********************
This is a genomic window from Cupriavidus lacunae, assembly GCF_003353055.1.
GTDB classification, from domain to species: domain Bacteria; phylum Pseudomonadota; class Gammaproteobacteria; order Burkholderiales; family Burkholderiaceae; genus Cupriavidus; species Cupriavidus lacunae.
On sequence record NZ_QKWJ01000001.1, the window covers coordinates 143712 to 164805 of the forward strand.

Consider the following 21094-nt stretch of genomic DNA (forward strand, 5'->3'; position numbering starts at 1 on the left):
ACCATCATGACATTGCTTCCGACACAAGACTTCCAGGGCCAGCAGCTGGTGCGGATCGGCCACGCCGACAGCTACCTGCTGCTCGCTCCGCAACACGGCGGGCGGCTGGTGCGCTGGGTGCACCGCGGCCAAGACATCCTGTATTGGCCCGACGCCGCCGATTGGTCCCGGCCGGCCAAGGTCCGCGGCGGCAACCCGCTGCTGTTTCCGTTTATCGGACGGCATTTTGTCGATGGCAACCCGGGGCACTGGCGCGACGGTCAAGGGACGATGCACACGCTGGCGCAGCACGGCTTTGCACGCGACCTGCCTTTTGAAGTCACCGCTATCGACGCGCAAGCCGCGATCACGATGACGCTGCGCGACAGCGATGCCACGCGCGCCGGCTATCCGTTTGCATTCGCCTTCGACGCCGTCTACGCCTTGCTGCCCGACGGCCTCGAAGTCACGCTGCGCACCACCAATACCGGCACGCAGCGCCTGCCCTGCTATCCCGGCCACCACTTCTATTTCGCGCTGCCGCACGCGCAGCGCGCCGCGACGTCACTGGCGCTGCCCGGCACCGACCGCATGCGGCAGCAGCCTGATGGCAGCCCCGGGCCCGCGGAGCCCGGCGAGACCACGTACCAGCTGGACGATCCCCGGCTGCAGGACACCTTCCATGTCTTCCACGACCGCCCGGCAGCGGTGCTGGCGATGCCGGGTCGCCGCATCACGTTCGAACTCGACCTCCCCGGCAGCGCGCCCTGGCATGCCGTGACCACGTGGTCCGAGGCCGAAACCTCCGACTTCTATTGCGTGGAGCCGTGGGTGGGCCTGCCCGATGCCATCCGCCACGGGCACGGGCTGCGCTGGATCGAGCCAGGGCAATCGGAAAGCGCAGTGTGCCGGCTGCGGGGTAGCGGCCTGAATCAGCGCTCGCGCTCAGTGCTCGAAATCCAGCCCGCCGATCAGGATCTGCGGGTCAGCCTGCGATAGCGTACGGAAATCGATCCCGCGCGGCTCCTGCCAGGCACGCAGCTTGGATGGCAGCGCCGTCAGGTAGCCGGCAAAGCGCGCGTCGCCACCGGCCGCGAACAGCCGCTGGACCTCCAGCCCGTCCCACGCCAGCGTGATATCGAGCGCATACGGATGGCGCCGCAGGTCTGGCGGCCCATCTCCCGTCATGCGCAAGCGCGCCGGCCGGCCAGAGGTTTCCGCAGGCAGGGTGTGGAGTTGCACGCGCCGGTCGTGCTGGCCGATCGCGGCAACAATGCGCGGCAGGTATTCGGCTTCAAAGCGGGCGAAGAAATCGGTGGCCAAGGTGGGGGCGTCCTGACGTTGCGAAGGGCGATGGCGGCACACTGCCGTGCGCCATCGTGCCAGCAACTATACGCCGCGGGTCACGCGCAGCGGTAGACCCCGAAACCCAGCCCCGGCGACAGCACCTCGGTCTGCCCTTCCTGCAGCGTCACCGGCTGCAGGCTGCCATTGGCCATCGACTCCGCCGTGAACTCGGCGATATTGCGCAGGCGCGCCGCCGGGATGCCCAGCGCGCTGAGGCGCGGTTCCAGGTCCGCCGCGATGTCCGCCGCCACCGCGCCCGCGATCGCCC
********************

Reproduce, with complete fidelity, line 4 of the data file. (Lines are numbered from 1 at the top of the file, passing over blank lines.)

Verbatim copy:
Consider the following 21094-nt stretch of genomic DNA (forward strand, 5'->3'; position numbering starts at 1 on the left):